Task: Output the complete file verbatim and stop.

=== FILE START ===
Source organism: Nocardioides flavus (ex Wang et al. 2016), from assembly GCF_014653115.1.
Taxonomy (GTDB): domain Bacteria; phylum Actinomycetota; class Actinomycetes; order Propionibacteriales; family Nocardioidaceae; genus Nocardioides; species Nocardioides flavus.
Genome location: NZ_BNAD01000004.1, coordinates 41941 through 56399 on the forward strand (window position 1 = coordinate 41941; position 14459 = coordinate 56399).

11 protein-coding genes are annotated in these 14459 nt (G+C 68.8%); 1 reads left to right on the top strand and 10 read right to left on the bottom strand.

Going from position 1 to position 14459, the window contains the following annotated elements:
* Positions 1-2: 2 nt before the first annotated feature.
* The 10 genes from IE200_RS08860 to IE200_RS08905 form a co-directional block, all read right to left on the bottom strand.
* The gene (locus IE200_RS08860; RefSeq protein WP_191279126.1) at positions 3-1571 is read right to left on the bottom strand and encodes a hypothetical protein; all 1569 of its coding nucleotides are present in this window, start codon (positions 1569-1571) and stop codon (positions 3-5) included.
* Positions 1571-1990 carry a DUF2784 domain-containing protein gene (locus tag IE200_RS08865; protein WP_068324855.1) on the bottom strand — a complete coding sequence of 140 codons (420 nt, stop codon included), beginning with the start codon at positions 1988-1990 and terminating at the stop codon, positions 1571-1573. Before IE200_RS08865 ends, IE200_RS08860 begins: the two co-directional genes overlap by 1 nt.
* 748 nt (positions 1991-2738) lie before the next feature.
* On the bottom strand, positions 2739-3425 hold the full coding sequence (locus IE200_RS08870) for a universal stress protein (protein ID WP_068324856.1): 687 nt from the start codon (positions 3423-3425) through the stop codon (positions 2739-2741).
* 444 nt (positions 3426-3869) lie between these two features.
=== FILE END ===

Source organism: Nocardioides flavus (ex Wang et al. 2016), from assembly GCF_014653115.1.
Taxonomy (GTDB): domain Bacteria; phylum Actinomycetota; class Actinomycetes; order Propionibacteriales; family Nocardioidaceae; genus Nocardioides; species Nocardioides flavus.
Genome location: NZ_BNAD01000004.1, coordinates 41941 through 56399 on the forward strand (window position 1 = coordinate 41941; position 14459 = coordinate 56399).

11 protein-coding genes are annotated in these 14459 nt (G+C 68.8%); 1 reads left to right on the top strand and 10 read right to left on the bottom strand.

Going from position 1 to position 14459, the window contains the following annotated elements:
* Positions 1-2: 2 nt before the first annotated feature.
* The 10 genes from IE200_RS08860 to IE200_RS08905 form a co-directional block, all read right to left on the bottom strand.
* The gene (locus IE200_RS08860; RefSeq protein WP_191279126.1) at positions 3-1571 is read right to left on the bottom strand and encodes a hypothetical protein; all 1569 of its coding nucleotides are present in this window, start codon (positions 1569-1571) and stop codon (positions 3-5) included.
* Positions 1571-1990 carry a DUF2784 domain-containing protein gene (locus tag IE200_RS08865; protein WP_068324855.1) on the bottom strand — a complete coding sequence of 140 codons (420 nt, stop codon included), beginning with the start codon at positions 1988-1990 and terminating at the stop codon, positions 1571-1573. Before IE200_RS08865 ends, IE200_RS08860 begins: the two co-directional genes overlap by 1 nt.
* 748 nt (positions 1991-2738) lie before the next feature.
* On the bottom strand, positions 2739-3425 hold the full coding sequence (locus IE200_RS08870) for a universal stress protein (protein ID WP_068324856.1): 687 nt from the start codon (positions 3423-3425) through the stop codon (positions 2739-2741).
* 444 nt (positions 3426-3869) lie between these two features.